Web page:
Nightmare on the stand
The trial judge asks your client what happened to the originals of two key documents. Your client admits she has them at home. The UPS lawyer loudly insists that he'd asked for the "originals" over and over again in discovery.
What does the trial judge do? Order a recess until your client retrieves the originals? Instruct the jury to infer something bad about the documents, as the UPS lawyer asked him to do? No. The judge sends the jury home. He declares a mistrial. And he invites UPS to move for sanctions. Then he grants UPS's motion and tosses your client's case with prejudice under his "inherent authority".
The Third Circuit today reversed, largely because of "misrepresentations of the record promulgated by UPS." Bull v. United Parcel Service, Inc., No. 10-4339, slip op. at 13 (3d Cir. Jan. 4, 2012). It shows how nutty spoliation claims can become — and what happens when a judge's pique colors judgment. Cf. Achilles, Wrath of.
The panel first ruled that spoliation includes not only destroying evidence but also hiding it. Their honors also agreed with the district court that Ms. Bull could have foreseen "the future need to provide access to the original notes", which might have shown signs of alteration undetectable on copies.
The court then held that the trial judge clearly erred in finding that Ms. Bull "withheld" the originals — not least because UPS never asked for them in discovery. That fatal flaw also doomed the conclusion that Ms. Bull acted in bad faith. How could she withhold something in bad faith if she didn't even know the other side wanted it?
The panel reversed the judgment and remanded the case for a retrial.
"Originals" of e-docs?
The court also spoke in a footnote to the strangeness of applying spoliation concepts to electronic information:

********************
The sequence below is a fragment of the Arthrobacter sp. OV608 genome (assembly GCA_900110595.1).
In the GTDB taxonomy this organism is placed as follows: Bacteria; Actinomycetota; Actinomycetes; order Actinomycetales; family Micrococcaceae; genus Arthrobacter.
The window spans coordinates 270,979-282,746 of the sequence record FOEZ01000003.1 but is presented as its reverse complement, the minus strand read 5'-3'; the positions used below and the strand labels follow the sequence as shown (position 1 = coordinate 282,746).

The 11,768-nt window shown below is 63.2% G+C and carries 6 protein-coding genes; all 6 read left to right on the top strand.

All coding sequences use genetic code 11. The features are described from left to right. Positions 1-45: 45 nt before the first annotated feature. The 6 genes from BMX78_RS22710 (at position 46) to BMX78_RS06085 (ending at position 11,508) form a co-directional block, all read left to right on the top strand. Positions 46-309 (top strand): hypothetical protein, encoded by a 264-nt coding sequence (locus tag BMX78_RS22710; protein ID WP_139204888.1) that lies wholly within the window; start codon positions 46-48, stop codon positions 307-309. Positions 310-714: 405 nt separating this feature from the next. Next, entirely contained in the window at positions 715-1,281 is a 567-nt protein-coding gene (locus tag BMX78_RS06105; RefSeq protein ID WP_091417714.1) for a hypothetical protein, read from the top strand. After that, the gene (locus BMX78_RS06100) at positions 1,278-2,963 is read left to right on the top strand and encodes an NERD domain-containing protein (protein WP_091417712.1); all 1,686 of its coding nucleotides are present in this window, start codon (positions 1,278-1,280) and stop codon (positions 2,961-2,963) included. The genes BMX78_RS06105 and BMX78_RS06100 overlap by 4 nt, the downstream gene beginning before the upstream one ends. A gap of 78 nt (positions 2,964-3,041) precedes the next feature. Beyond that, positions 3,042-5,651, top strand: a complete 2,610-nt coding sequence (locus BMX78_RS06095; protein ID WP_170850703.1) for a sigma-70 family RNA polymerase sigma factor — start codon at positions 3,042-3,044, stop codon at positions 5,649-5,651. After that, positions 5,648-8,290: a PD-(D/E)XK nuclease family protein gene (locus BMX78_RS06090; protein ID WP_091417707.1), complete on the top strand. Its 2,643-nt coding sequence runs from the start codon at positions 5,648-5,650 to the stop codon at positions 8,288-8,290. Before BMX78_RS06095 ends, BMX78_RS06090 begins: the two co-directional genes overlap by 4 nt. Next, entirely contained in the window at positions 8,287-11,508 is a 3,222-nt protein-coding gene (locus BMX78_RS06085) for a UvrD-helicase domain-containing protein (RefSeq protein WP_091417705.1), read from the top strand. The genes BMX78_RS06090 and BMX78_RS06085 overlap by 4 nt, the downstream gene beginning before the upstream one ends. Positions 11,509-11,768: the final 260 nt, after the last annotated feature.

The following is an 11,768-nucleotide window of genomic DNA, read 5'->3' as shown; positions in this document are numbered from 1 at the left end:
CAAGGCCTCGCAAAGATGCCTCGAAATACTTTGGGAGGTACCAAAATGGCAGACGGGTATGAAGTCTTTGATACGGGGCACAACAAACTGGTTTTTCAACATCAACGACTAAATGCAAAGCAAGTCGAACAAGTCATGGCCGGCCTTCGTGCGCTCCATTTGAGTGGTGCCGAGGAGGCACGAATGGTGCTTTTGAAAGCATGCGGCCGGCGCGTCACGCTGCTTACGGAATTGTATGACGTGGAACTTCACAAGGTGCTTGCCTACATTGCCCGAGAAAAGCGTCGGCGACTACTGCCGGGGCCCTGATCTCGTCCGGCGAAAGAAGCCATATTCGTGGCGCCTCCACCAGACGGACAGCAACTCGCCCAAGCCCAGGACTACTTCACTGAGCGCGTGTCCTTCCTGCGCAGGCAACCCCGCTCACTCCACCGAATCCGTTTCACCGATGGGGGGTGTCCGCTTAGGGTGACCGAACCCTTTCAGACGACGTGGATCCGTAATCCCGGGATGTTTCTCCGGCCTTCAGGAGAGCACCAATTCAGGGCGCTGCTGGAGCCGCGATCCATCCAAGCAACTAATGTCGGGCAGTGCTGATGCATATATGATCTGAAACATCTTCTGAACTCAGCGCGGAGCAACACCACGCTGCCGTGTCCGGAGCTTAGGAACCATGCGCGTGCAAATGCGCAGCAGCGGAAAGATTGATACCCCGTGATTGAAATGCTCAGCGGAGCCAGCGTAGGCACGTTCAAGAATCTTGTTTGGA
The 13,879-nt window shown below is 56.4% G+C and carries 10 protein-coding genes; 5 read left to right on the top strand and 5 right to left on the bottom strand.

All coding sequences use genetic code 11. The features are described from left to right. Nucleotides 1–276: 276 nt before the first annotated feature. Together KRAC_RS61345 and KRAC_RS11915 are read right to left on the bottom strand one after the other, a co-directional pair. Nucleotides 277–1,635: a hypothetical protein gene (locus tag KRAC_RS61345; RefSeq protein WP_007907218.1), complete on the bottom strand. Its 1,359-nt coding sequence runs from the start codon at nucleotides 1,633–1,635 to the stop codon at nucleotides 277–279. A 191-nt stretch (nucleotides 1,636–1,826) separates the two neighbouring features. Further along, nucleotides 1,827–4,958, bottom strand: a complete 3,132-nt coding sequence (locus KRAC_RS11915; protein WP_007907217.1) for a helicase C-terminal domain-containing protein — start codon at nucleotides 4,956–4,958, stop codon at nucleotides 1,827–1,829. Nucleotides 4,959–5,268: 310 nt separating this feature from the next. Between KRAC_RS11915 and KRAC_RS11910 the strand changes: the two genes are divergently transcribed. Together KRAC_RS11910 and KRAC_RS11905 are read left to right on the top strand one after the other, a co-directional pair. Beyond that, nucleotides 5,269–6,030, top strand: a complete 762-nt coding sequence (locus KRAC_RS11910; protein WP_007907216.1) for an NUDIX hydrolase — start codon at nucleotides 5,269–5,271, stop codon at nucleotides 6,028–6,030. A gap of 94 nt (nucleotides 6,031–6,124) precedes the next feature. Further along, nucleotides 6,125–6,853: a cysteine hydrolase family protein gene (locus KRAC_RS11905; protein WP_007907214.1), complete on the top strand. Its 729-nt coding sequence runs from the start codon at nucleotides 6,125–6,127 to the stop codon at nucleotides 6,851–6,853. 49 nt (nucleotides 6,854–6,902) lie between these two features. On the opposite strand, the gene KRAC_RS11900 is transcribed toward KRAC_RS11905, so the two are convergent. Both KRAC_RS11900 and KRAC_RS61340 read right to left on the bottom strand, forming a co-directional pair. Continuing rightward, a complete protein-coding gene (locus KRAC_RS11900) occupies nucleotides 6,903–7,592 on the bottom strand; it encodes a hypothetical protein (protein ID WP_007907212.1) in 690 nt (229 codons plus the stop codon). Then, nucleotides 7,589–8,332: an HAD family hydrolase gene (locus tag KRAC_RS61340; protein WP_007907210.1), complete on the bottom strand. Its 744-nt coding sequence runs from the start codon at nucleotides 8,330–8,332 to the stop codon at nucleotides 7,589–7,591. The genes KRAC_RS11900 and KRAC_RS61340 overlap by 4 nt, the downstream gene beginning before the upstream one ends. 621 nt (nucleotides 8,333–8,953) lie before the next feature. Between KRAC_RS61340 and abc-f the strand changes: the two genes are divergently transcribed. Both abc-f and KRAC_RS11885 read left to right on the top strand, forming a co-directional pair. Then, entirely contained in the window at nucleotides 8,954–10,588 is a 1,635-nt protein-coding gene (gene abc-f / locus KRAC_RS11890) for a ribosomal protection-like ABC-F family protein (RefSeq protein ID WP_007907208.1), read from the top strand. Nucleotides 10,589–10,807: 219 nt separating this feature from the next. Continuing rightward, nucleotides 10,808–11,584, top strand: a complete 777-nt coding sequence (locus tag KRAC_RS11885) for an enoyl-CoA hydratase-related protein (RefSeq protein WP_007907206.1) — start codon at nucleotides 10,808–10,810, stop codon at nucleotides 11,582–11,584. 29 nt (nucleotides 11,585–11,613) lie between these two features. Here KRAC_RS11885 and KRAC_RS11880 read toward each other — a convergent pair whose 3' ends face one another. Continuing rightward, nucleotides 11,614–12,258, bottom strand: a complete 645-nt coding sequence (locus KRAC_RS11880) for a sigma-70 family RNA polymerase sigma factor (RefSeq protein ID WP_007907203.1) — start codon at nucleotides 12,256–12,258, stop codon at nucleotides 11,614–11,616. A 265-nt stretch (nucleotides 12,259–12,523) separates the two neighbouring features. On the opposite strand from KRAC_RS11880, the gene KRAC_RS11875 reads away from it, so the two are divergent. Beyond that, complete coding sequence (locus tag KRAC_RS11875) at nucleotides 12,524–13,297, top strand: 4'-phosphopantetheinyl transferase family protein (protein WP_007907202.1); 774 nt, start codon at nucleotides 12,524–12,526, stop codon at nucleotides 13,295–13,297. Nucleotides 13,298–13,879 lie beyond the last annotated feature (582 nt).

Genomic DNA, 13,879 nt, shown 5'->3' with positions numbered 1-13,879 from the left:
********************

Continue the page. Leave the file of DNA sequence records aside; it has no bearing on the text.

As electronic document technology progresses, the concept of an "original" document is becoming more abstract. Moving from the more easily distinguishable photocopy or facsimile to documents created, transmitted and stored in an electronic form means that it will be increasingly difficult to ascertain where the boundary of an objectively reasonable duty to preserve such documents lies. There are—and increasingly will be—circumstances in which the foreseeability of a duty to preserve the information contained in a particular document is distinguishable—under an objective analysis—from the need to preserve that information in its "original" form or format. Indeed, arriving at a common understanding of what an "original" is in this context is challenging enough. Although it does, and always will rest with the courts to preserve the distinction between an objectively foreseeable duty and actual knowledge of such a duty, there is a concomitant obligation that counsel must assume to clearly and precisely articulate the need for parties to search for, maintain, and—where necessary—produce "original" or source documents. This case gives us one more opportunity to highlight our position that clarity in communications from counsel that establish a record of a party’s actual knowledge of this duty will ensure that this technology-driven issue does not consume an unduly large portion of the court’s attention in future litigation.
Id. at 23 n.12.